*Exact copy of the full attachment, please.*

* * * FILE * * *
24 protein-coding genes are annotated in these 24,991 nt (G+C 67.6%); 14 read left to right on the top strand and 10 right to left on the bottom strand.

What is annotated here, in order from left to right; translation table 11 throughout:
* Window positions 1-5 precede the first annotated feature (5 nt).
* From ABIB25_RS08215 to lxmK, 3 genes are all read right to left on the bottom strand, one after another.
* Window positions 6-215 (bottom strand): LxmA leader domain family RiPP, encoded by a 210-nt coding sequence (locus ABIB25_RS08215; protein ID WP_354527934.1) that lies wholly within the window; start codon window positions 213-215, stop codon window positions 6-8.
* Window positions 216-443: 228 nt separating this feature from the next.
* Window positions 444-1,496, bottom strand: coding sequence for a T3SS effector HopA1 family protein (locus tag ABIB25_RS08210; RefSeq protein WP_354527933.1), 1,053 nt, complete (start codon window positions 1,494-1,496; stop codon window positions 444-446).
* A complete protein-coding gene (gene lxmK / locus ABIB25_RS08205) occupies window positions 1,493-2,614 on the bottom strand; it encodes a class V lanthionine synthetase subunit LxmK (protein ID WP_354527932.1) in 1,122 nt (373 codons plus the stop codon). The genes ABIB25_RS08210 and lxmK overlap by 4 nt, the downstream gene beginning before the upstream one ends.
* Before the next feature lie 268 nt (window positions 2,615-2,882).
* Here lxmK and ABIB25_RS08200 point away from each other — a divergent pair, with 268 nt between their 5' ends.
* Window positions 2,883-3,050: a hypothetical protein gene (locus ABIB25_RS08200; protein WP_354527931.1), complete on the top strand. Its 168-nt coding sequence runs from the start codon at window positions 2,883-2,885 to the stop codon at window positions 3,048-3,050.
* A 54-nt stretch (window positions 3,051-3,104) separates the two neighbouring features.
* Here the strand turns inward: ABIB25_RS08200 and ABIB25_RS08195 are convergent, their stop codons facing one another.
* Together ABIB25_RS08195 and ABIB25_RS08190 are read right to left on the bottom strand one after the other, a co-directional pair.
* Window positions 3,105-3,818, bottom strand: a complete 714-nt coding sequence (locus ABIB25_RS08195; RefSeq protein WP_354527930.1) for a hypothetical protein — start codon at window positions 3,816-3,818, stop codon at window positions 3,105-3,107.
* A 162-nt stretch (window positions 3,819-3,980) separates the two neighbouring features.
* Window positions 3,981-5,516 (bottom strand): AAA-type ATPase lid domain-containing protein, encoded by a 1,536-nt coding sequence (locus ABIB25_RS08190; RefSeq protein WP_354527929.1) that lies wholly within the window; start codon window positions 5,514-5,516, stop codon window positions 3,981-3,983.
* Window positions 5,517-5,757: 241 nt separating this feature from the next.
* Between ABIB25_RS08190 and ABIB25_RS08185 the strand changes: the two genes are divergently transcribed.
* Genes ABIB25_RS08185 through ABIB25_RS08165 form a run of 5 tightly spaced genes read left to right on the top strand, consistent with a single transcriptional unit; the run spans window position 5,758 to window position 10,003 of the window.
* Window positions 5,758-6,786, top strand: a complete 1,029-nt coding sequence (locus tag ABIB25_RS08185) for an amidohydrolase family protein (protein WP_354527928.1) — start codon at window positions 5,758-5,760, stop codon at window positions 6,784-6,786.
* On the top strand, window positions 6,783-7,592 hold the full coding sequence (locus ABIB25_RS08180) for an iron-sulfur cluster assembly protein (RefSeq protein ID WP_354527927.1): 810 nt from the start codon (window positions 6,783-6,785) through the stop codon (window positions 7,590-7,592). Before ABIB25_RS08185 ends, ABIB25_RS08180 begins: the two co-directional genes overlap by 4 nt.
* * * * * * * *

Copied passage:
24 protein-coding genes are annotated in these 24,991 nt (G+C 67.6%); 14 read left to right on the top strand and 10 right to left on the bottom strand.

What is annotated here, in order from left to right; translation table 11 throughout:
* Window positions 1-5 precede the first annotated feature (5 nt).
* From ABIB25_RS08215 to lxmK, 3 genes are all read right to left on the bottom strand, one after another.
* Window positions 6-215 (bottom strand): LxmA leader domain family RiPP, encoded by a 210-nt coding sequence (locus ABIB25_RS08215; protein ID WP_354527934.1) that lies wholly within the window; start codon window positions 213-215, stop codon window positions 6-8.
* Window positions 216-443: 228 nt separating this feature from the next.
* Window positions 444-1,496, bottom strand: coding sequence for a T3SS effector HopA1 family protein (locus tag ABIB25_RS08210; RefSeq protein WP_354527933.1), 1,053 nt, complete (start codon window positions 1,494-1,496; stop codon window positions 444-446).
* A complete protein-coding gene (gene lxmK / locus ABIB25_RS08205) occupies window positions 1,493-2,614 on the bottom strand; it encodes a class V lanthionine synthetase subunit LxmK (protein ID WP_354527932.1) in 1,122 nt (373 codons plus the stop codon). The genes ABIB25_RS08210 and lxmK overlap by 4 nt, the downstream gene beginning before the upstream one ends.
* Before the next feature lie 268 nt (window positions 2,615-2,882).
* Here lxmK and ABIB25_RS08200 point away from each other — a divergent pair, with 268 nt between their 5' ends.
* Window positions 2,883-3,050: a hypothetical protein gene (locus ABIB25_RS08200; protein WP_354527931.1), complete on the top strand. Its 168-nt coding sequence runs from the start codon at window positions 2,883-2,885 to the stop codon at window positions 3,048-3,050.
* A 54-nt stretch (window positions 3,051-3,104) separates the two neighbouring features.
* Here the strand turns inward: ABIB25_RS08200 and ABIB25_RS08195 are convergent, their stop codons facing one another.
* Together ABIB25_RS08195 and ABIB25_RS08190 are read right to left on the bottom strand one after the other, a co-directional pair.
* Window positions 3,105-3,818, bottom strand: a complete 714-nt coding sequence (locus ABIB25_RS08195; RefSeq protein WP_354527930.1) for a hypothetical protein — start codon at window positions 3,816-3,818, stop codon at window positions 3,105-3,107.
* A 162-nt stretch (window positions 3,819-3,980) separates the two neighbouring features.
* Window positions 3,981-5,516 (bottom strand): AAA-type ATPase lid domain-containing protein, encoded by a 1,536-nt coding sequence (locus ABIB25_RS08190; RefSeq protein WP_354527929.1) that lies wholly within the window; start codon window positions 5,514-5,516, stop codon window positions 3,981-3,983.
* Window positions 5,517-5,757: 241 nt separating this feature from the next.
* Between ABIB25_RS08190 and ABIB25_RS08185 the strand changes: the two genes are divergently transcribed.
* Genes ABIB25_RS08185 through ABIB25_RS08165 form a run of 5 tightly spaced genes read left to right on the top strand, consistent with a single transcriptional unit; the run spans window position 5,758 to window position 10,003 of the window.
* Window positions 5,758-6,786, top strand: a complete 1,029-nt coding sequence (locus tag ABIB25_RS08185) for an amidohydrolase family protein (protein WP_354527928.1) — start codon at window positions 5,758-5,760, stop codon at window positions 6,784-6,786.
* On the top strand, window positions 6,783-7,592 hold the full coding sequence (locus ABIB25_RS08180) for an iron-sulfur cluster assembly protein (RefSeq protein ID WP_354527927.1): 810 nt from the start codon (window positions 6,783-6,785) through the stop codon (window positions 7,590-7,592). Before ABIB25_RS08185 ends, ABIB25_RS08180 begins: the two co-directional genes overlap by 4 nt.